Vancouver, British Columbia, Canada
”I am an interior landscaper, and have been watering interior plantscapes for almost 18 years. I was introduced to the Vortex Water Revitalizer by a fellow tenant in our office building. Since water is the life of my business, I thought I would give this thing a try. And believe me, I am a skeptic regarding anything with an intangible claim.
I used this device, a curled piece of metal worked into one of my filler hoses for the watering cans, at one of my then largest clients: The Prow Restaurant at Canada Place. They have since closed, due to all the portside expansion, but here is my experience during that time.
I fertilize my clients' plants regularly, but did not while using this system at the Prow. There is a certain type of plant, Dracaena warneckei that are very susceptible to spotting on their leaves from over-chlorinated or over-fluoridated water. Yes, it happens here more often than we know.
As a matter of fact, in Ontario, the interior landscape industry cannot even use the D. warneckeis, as their water is so strongly doused with chemicals, the plants don't even last a month. Nice, huh!
Anyway, during the use of the Vortex Water Revitalizer, the six large D. warneckeis, and the expensive Rhaphis and bamboo palms showed NO spotting of any kind. I also found I could use approximately 10% less water than usual when using the system. I found all the plants, approximately 50 in large pots, from 4' to 15' high, had a fresh, natural new growth to them, similar to that with a "lots of light and fertilizer" boost.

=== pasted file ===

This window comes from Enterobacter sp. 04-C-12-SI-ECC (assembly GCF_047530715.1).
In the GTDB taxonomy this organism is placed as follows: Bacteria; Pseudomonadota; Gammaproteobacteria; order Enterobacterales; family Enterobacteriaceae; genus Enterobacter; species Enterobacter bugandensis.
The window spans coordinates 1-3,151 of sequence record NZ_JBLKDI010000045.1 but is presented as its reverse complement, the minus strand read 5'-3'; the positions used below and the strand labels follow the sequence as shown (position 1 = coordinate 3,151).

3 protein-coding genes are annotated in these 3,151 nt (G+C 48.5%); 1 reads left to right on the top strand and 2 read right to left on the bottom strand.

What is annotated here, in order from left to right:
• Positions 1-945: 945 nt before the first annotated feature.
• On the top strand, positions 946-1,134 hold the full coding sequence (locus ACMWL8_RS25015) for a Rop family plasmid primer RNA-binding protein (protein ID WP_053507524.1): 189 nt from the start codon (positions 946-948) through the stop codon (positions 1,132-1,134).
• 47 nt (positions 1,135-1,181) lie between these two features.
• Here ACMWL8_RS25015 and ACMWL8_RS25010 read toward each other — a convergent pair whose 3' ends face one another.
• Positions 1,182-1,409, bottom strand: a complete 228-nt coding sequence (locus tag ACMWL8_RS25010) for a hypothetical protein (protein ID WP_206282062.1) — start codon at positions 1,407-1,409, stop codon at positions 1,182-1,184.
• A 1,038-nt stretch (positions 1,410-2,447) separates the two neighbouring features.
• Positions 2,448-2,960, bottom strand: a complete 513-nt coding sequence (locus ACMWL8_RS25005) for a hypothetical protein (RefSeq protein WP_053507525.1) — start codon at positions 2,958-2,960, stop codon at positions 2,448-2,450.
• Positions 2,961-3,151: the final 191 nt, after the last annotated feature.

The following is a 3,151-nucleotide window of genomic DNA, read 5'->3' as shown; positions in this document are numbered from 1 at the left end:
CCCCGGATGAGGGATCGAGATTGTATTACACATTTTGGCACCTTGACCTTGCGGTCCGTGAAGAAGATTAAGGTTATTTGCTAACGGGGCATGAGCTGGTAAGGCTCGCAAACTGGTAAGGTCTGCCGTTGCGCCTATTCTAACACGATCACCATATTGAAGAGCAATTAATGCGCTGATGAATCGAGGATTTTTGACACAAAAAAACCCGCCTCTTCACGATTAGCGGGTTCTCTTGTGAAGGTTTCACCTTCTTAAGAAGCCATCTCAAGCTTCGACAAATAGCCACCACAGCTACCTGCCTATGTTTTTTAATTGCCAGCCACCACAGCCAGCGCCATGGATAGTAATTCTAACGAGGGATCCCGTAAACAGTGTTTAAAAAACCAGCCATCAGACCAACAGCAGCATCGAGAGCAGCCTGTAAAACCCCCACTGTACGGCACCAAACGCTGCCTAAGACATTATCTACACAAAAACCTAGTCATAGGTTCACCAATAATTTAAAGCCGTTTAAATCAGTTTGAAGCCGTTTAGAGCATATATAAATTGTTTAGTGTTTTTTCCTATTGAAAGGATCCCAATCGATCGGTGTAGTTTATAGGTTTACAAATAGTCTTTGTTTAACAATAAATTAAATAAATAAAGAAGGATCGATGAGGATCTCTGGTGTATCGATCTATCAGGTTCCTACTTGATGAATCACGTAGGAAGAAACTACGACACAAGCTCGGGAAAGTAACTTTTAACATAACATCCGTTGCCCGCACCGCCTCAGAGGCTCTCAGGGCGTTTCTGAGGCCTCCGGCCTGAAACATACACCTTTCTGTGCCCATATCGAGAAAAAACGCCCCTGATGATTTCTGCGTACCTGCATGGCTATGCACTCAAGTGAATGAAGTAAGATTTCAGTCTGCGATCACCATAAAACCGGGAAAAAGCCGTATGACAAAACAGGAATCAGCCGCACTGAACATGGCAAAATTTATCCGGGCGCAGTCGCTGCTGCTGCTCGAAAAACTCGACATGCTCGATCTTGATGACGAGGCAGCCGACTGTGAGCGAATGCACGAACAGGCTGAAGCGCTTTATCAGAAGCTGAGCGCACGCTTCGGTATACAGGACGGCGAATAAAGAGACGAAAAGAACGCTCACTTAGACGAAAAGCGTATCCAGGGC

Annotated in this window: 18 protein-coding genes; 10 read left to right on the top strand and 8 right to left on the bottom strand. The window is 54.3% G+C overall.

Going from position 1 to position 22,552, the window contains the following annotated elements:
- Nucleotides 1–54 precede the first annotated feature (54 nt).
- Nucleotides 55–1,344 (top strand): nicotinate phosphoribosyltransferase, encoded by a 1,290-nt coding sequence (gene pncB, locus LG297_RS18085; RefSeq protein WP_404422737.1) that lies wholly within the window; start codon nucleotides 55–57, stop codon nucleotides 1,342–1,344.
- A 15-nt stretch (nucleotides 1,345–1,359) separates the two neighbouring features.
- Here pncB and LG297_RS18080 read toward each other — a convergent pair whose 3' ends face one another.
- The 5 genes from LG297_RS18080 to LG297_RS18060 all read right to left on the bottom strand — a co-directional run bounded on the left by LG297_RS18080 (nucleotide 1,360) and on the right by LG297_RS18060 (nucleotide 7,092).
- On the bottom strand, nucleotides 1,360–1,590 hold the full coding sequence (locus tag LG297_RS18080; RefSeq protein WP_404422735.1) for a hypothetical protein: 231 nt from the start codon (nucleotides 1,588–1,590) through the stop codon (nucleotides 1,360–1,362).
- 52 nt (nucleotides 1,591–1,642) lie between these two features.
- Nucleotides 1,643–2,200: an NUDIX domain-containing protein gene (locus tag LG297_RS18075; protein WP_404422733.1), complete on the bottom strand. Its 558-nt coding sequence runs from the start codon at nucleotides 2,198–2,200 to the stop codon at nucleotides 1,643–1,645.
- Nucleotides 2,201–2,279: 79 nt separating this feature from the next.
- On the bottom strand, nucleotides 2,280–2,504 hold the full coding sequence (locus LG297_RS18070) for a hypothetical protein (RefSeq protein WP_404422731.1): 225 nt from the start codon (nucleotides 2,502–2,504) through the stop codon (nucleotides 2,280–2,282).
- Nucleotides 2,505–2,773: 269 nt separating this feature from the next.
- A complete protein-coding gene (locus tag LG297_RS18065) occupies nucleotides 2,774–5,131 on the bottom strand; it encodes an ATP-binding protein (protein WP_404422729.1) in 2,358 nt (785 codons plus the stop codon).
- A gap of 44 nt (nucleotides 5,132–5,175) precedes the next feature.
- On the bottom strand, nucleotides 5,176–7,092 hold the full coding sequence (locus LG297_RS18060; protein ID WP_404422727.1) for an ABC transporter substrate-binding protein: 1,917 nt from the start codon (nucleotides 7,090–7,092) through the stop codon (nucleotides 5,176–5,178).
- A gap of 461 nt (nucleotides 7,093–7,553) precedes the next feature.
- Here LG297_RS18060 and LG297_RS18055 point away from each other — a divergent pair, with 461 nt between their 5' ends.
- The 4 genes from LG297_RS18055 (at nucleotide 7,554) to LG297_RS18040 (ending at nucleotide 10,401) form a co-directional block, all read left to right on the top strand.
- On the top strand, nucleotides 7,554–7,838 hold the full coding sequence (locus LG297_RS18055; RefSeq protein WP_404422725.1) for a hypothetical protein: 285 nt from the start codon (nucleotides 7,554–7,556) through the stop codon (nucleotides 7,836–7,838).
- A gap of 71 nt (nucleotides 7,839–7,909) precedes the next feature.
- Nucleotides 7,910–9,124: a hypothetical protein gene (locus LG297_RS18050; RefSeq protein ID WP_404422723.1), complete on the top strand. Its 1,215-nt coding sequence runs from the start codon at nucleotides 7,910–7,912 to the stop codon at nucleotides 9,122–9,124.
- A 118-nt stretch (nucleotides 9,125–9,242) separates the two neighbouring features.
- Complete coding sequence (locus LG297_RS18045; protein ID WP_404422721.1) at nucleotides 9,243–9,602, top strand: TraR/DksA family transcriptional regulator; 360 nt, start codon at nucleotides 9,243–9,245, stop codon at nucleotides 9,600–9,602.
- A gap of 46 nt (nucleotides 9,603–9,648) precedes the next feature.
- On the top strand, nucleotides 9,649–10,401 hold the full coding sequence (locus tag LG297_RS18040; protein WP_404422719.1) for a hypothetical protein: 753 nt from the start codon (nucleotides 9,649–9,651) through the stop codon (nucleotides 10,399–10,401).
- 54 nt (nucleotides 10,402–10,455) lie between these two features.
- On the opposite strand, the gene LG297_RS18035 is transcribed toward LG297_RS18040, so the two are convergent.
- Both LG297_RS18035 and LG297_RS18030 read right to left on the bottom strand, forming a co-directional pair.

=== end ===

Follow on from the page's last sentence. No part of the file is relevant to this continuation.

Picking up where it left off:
The Prow Restaurant was full of windows, but they had blinds on the upper ones, and it did face N to NW, the lowest light for plants. The 4-15' Ficus nitida were the most difficult to grow, but my experience allowed me to keep them looking quite full. With the use of the Vortex Water Revitalizer, I found that new growth continuously appeared, and this with no windows above them, only halogen grow lights turned on "when the manager remembered."
The Prow Restaurant has been closed for one year now, but these plants are still, overall, healthy and growing. They were closed up in a no-light situation for the last eight months, with dark cloth taped on all the windows while "portside expansion talks" went on. Just two weeks ago, the curtains came down and the plants are again enjoying the natural light they had before.
Overall, I would have to say, contrary to my skeptical beliefs at the beginning, this system did indeed increase the looks and life span of the plants it was used on.“